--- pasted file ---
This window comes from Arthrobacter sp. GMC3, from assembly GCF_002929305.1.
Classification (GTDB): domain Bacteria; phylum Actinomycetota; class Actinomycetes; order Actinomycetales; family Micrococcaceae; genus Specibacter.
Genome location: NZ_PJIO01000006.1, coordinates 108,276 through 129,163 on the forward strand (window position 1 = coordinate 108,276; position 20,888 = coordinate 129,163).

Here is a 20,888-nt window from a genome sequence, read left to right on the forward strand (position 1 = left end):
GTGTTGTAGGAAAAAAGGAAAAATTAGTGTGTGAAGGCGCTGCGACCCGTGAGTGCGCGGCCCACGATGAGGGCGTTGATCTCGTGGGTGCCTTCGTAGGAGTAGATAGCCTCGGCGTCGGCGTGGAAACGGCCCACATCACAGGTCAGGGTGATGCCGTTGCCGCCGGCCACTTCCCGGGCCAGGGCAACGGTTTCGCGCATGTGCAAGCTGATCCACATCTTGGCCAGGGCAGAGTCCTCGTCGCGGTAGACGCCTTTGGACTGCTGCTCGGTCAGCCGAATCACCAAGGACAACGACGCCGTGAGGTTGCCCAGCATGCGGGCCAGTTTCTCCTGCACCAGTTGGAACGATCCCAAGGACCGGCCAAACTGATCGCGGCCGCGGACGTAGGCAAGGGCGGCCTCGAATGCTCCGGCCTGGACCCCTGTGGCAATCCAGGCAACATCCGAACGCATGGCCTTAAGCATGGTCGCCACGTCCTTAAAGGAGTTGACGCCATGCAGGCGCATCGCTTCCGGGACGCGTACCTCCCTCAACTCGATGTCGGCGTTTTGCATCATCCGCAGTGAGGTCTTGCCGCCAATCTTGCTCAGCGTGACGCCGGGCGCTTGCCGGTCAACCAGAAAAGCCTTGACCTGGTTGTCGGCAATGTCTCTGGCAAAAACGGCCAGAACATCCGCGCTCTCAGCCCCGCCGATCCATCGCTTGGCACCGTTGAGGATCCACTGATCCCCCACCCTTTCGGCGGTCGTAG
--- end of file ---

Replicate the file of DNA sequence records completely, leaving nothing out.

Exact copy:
This window comes from Arthrobacter sp. GMC3, from assembly GCF_002929305.1.
Classification (GTDB): domain Bacteria; phylum Actinomycetota; class Actinomycetes; order Actinomycetales; family Micrococcaceae; genus Specibacter.
Genome location: NZ_PJIO01000006.1, coordinates 108,276 through 129,163 on the forward strand (window position 1 = coordinate 108,276; position 20,888 = coordinate 129,163).

Here is a 20,888-nt window from a genome sequence, read left to right on the forward strand (position 1 = left end):
GTGTTGTAGGAAAAAAGGAAAAATTAGTGTGTGAAGGCGCTGCGACCCGTGAGTGCGCGGCCCACGATGAGGGCGTTGATCTCGTGGGTGCCTTCGTAGGAGTAGATAGCCTCGGCGTCGGCGTGGAAACGGCCCACATCACAGGTCAGGGTGATGCCGTTGCCGCCGGCCACTTCCCGGGCCAGGGCAACGGTTTCGCGCATGTGCAAGCTGATCCACATCTTGGCCAGGGCAGAGTCCTCGTCGCGGTAGACGCCTTTGGACTGCTGCTCGGTCAGCCGAATCACCAAGGACAACGACGCCGTGAGGTTGCCCAGCATGCGGGCCAGTTTCTCCTGCACCAGTTGGAACGATCCCAAGGACCGGCCAAACTGATCGCGGCCGCGGACGTAGGCAAGGGCGGCCTCGAATGCTCCGGCCTGGACCCCTGTGGCAATCCAGGCAACATCCGAACGCATGGCCTTAAGCATGGTCGCCACGTCCTTAAAGGAGTTGACGCCATGCAGGCGCATCGCTTCCGGGACGCGTACCTCCCTCAACTCGATGTCGGCGTTTTGCATCATCCGCAGTGAGGTCTTGCCGCCAATCTTGCTCAGCGTGACGCCGGGCGCTTGCCGGTCAACCAGAAAAGCCTTGACCTGGTTGTCGGCAATGTCTCTGGCAAAAACGGCCAGAACATCCGCGCTCTCAGCCCCGCCGATCCATCGCTTGGCACCGTTGAGGATCCACTGATCCCCCACCCTTTCGGCGGTCGTAG